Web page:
The Granite Battalion of the Nahal Brigade gazed into the mirrors of the platoon bathrooms as they painted their faces with the colors of night and dirt. The 31 mile beret march was just ahead of them.
Nahal soldiers get their faces painted ahead of the 31 mile march.
On the outskirts of a Bedouin village, 200 soldiers gathered at the starting point just after sunset. The sky had just cleared after a day of light desert rain and the faces of the soldiers showed signs of relief.
Prior to the march, each company huddled around their commander, who prayed for his soldiers to stay safe as they embarked on the rigorous 10 hour trek overnight to Masada.
Nahal soldiers gather together for prayers ahead of their 31 mile trek.
At 5:30pm camera flashes lit up the painted faces of the soldiers, and they kicked off their journey across the desert.
Every four miles, the soldiers stopped to refill their canteens and rest their weary legs. At a particular resting point, Bedouin villagers cheered the soldiers on as their dog howled under the moonlight.
The unpaved and rocky pathways were tearing up the soles of the soldiers’ feet. Each clumsy step on an uneven rock made them groan in pain.
Nahal’s Granite Battalion march their way to Masada on the rough terrain.
The soldiers’ eyes were filled with determination. When a comrade tripped over his feet, his fellows helped him up and pushed him forward. On the steep, rocky hills, soldiers formed a vertical line and pushed each other to level ground.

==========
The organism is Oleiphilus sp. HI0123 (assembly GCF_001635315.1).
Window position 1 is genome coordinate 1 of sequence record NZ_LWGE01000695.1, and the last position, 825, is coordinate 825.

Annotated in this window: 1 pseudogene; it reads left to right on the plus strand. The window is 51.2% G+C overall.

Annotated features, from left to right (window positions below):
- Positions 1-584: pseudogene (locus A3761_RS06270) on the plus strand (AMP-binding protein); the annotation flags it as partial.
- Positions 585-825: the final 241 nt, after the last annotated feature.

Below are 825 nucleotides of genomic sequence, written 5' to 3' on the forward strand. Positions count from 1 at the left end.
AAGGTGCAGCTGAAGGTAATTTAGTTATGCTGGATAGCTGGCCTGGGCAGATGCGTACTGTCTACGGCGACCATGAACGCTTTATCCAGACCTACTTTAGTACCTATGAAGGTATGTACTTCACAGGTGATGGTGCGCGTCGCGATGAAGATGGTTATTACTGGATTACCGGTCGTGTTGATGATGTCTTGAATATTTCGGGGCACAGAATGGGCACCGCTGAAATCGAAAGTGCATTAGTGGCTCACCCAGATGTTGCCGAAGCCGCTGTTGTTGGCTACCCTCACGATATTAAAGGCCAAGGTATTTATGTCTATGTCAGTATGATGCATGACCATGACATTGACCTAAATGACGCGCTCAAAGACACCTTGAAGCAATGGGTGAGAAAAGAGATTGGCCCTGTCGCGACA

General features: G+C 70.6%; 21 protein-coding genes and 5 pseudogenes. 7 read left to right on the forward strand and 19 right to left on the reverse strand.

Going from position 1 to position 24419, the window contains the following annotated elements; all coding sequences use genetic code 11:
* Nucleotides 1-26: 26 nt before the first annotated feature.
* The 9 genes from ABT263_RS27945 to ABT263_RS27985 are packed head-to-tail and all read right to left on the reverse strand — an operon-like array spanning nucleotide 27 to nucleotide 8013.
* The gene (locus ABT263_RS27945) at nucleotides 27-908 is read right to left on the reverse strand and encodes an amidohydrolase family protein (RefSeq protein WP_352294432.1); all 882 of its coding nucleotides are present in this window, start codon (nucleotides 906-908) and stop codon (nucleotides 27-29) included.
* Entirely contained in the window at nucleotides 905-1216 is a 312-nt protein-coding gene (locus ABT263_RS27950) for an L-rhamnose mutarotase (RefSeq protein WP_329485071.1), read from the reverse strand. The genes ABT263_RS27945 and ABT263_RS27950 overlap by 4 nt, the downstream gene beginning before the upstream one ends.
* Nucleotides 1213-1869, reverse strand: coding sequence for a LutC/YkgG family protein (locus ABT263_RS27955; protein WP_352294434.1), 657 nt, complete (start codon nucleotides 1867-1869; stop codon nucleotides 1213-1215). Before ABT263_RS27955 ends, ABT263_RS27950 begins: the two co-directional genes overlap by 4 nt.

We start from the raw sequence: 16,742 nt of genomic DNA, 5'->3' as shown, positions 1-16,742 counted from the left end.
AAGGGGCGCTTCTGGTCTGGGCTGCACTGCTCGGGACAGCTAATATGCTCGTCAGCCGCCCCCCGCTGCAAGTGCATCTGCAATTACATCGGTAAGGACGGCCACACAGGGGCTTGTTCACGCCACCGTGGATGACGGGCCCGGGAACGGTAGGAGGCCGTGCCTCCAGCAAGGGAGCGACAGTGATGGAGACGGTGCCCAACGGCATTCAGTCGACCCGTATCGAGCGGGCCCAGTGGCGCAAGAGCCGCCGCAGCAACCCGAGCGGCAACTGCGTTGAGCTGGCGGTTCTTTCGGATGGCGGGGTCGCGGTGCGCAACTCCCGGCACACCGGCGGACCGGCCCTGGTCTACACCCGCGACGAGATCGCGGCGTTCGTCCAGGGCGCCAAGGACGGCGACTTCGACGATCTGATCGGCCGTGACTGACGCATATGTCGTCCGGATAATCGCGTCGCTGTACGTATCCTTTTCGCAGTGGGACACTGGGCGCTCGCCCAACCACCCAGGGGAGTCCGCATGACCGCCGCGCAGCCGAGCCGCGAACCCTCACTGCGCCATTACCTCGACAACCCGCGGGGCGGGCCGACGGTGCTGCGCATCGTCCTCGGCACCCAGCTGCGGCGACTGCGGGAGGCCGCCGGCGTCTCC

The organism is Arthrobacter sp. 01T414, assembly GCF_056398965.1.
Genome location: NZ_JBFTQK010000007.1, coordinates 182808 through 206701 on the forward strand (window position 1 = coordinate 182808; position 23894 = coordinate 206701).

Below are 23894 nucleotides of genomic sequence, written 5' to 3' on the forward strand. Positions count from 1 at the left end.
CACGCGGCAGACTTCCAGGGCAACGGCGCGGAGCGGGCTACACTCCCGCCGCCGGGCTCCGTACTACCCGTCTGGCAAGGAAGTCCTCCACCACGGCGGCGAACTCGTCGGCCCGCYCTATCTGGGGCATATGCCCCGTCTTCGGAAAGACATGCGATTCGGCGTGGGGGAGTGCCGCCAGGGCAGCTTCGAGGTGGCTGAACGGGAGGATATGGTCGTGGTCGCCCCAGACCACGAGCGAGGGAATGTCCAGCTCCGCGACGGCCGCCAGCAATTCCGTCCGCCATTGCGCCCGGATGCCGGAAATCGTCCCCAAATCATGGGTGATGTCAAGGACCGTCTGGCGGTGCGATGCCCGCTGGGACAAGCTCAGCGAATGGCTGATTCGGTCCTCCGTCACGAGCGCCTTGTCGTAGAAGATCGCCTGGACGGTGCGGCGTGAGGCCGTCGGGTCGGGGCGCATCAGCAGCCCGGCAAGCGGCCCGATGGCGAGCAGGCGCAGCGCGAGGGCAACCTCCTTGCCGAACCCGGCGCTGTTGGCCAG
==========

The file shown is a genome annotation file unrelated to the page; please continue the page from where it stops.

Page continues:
Ahead of the climb up Masada, the soldiers unfolded their stretchers and made their way to the foot of the ruins of a Roman fortress. Leading the way was a nomad, white-haired canine. The echoes of the marching boots bounced off the fortress walls as the soldiers neared the finish.
Stretchers rolled out, Nahal soldiers get closer to the foot of Masada.
Before sunrise, the soldiers, exhausted but happy, set foot on Masada. A set of giant speakers greeted them on arrival, blasting Israeli pop music to keep them awake for their culmination ceremony.
As the sun rose above the Dead Sea, the straight, yet weary right arm of each soldier saluted the proud Nahal Brigade Commander. It was over. The lime green berets were in their hands. Soldiers at ease.
Nahal soldiers finally take a seat after being on their feet for the past 10 hours.